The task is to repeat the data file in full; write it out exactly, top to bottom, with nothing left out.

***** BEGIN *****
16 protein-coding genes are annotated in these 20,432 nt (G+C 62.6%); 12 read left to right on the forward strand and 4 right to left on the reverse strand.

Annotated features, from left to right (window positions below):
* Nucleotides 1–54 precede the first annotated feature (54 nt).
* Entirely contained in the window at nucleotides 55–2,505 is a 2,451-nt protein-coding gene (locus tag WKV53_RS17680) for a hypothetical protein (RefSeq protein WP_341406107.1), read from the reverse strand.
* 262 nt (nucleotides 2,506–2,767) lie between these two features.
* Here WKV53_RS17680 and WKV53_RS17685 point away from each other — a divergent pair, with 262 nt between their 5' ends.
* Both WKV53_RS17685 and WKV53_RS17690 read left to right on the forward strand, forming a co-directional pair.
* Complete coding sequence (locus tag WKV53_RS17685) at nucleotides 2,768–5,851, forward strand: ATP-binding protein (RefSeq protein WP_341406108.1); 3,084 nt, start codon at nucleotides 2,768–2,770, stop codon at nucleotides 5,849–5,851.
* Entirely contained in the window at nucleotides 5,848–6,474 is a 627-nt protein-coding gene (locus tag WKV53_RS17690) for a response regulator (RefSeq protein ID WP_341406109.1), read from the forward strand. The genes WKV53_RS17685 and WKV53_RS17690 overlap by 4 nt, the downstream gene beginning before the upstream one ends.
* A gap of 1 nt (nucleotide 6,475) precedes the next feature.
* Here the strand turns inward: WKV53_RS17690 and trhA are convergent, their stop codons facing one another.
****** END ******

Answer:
16 protein-coding genes are annotated in these 20,432 nt (G+C 62.6%); 12 read left to right on the forward strand and 4 right to left on the reverse strand.

Annotated features, from left to right (window positions below):
* Nucleotides 1–54 precede the first annotated feature (54 nt).
* Entirely contained in the window at nucleotides 55–2,505 is a 2,451-nt protein-coding gene (locus tag WKV53_RS17680) for a hypothetical protein (RefSeq protein WP_341406107.1), read from the reverse strand.
* 262 nt (nucleotides 2,506–2,767) lie between these two features.
* Here WKV53_RS17680 and WKV53_RS17685 point away from each other — a divergent pair, with 262 nt between their 5' ends.
* Both WKV53_RS17685 and WKV53_RS17690 read left to right on the forward strand, forming a co-directional pair.
* Complete coding sequence (locus tag WKV53_RS17685) at nucleotides 2,768–5,851, forward strand: ATP-binding protein (RefSeq protein WP_341406108.1); 3,084 nt, start codon at nucleotides 2,768–2,770, stop codon at nucleotides 5,849–5,851.
* Entirely contained in the window at nucleotides 5,848–6,474 is a 627-nt protein-coding gene (locus tag WKV53_RS17690) for a response regulator (RefSeq protein ID WP_341406109.1), read from the forward strand. The genes WKV53_RS17685 and WKV53_RS17690 overlap by 4 nt, the downstream gene beginning before the upstream one ends.
* A gap of 1 nt (nucleotide 6,475) precedes the next feature.
* Here the strand turns inward: WKV53_RS17690 and trhA are convergent, their stop codons facing one another.